Tuesday, March 22, 2011

The Weeds that Feed & Heal


At the end of my street there is a large area of vacant land which, rumour has it, will eventually turn into strip mall.  In the meantime I walk there daily watching nature run rampant.  As the weeds grew taller and reached for the sky with their cheery yellow blossoms I began to dread what may happen as surely the vegetation would begin dying off after seeding, and create a fire hazard.  

I had ominous visions of heavy trucks laden down with spray, attacking those lively plants....

And so each day as I walked the World began to speak to me through my lens.  It began to occur to me that 'weed' is a pretty general term for all the growth in the field, so I explored a little closer.  I am by no means any sort of plant specialist but with a background in agriculture and internet access it didn't take me long to identify some of these 'weeds'.

Common Mallow, Foxtail Barley & Bronze Button

In this bunch (above) there is Common Mallow and Foxtail Barley.  Common Mallow leaves are edible when picked young and can be cooked like spinach.  It is apparently high in iron and calcium.  It has also been used in the past for it's medicinal properties as relief for chest colds, sore throats and skin conditions.

Foxtail Barley is definitely not a popular weed to have around as the seeds can penetrate the skin, eyes and paws of animals, however it is the original barley from which the popular grain originated.  It is still edible as a grain although it isn't easy to harvest it, and it's dried root can be moistened and used as a compress for puffy eyes and styes in eyes.

Another couple I was able to identify were the Wild Mustard below on the left and Filaree aka Storksbill on the right.  Wild Mustard is another that doesn't have much of a fan base but it also has it's uses.  It's seeds can be used as a spice, it's leaves have cancer fighting properties when eaten as a vegetable (blanch in hot water first to remove some to the bitterness!), and it's flowers are used to produce the Bach Flower Remedy, Mustard.  This remedy is used to treat depression.  Good ol' mustard!  As for Filaree, it's young, tender leaves can be added to salads, and as a medicine it has been linked to relieving rheumatism, gout and excessive bleeding after childbirth.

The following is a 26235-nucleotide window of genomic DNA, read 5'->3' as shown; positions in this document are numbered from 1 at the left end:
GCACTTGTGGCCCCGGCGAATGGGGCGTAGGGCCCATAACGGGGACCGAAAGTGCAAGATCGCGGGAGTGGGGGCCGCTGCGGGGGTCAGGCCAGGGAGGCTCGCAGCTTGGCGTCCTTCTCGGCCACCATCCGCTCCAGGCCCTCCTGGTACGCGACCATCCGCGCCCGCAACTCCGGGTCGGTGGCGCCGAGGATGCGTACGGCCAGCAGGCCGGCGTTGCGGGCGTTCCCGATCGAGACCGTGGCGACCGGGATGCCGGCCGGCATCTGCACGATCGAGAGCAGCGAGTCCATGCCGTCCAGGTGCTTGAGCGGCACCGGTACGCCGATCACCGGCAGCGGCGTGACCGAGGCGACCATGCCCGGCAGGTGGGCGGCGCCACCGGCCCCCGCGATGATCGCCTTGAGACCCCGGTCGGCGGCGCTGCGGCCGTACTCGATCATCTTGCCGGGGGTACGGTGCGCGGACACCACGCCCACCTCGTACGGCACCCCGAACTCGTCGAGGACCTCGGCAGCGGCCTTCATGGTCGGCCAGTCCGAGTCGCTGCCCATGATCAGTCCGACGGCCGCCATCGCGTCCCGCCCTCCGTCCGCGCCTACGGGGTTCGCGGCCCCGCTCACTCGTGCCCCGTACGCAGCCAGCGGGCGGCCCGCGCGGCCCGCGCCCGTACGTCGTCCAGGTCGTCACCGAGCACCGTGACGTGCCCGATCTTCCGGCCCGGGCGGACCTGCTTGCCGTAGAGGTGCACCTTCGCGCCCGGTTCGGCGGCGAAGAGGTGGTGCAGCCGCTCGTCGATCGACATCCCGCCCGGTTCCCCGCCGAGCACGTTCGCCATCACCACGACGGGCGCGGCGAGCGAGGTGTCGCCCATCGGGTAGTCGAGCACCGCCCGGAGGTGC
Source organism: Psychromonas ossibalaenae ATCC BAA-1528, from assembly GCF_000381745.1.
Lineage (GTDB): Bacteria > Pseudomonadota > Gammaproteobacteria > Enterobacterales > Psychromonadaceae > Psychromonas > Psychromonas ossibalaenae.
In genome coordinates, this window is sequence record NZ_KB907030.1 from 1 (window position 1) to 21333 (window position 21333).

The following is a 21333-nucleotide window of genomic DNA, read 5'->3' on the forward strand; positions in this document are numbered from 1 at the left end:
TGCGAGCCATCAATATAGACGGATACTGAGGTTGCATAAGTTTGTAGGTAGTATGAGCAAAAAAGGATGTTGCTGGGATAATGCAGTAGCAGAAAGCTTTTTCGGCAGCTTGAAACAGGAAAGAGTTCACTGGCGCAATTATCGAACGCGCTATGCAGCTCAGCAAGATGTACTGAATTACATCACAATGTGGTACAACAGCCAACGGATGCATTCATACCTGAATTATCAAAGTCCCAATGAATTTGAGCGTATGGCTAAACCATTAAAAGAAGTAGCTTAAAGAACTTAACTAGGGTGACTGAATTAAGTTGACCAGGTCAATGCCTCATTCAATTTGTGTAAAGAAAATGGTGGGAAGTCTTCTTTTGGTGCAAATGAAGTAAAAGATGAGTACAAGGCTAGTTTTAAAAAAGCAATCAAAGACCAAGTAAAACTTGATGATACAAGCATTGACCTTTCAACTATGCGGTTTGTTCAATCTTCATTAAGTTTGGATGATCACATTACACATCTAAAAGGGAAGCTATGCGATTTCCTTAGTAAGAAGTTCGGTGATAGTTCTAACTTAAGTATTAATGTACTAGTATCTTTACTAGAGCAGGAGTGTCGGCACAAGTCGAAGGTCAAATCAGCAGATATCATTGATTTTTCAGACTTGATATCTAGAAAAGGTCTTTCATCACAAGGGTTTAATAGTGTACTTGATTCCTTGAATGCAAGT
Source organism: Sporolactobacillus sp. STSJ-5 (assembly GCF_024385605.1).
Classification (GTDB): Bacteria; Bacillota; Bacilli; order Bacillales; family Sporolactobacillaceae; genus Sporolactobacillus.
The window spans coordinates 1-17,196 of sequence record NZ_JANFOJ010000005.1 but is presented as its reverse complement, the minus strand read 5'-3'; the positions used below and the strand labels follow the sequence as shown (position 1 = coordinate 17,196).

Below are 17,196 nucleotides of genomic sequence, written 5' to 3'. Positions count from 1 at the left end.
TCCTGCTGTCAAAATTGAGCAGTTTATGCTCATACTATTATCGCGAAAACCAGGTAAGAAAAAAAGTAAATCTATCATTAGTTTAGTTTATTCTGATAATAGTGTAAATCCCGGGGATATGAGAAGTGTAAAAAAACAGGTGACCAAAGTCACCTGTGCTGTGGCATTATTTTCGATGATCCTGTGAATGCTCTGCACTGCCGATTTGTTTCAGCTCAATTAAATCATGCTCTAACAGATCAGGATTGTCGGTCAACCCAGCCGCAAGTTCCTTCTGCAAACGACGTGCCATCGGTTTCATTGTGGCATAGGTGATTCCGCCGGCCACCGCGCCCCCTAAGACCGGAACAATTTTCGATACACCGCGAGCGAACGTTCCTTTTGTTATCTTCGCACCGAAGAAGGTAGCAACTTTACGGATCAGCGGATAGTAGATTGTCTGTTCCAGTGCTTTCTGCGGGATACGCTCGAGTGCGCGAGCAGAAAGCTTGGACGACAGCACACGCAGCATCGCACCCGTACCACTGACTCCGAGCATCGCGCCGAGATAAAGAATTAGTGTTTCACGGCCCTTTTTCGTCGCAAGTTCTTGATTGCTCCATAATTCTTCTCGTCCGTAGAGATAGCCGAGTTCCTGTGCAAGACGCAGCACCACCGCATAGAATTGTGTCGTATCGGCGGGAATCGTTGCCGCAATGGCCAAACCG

Wild Mustard
Filaree aka Storksbill

One of my favorite weeds is the pretty little Bronze Button, aka Pineapple Weed.  It has delicate lacy leaves which emit a strong fragrance when crushed, supposedly of pineapple.  That seems a slight exaggeration to me but it definitely has a pleasant spicy sort of odor.

Bronze Button aka Pineapple Weed

This pretty little plant has flowers which may be eaten raw or dried and turned into a tea.  It can also help repel insects from the garden, too, quite a beneficial trait to have.

Daily I walked through my healing weeds wondering what was to become of them until one morning a large portion of the field was encased by an electric fence.  Interesting.  Nothing more happened for several days then the sheep arrived - nature's Roundup.  Over the next week or so the field was eaten down section by section, and before those healthy critters had finished the field the first part was already enthusiastically growing back, just as nature intended it should.

For other nature inspired blogs please visit Nature Notes at the Rambling Woods blog.



Michelle said...

Welcome to Nature Notes Barb...I really enjoyed this post as it was all new information to me and I am happy that the weeds were eaten and not sprayed as most things in my neighborhood are...and again..thank you for joining Nature Notes...Michelle

Leora said...

How fun - learning about all the useful weeds. Wish I knew enough to pick and prepare some of them. I've heard mustard weed is quite invasive.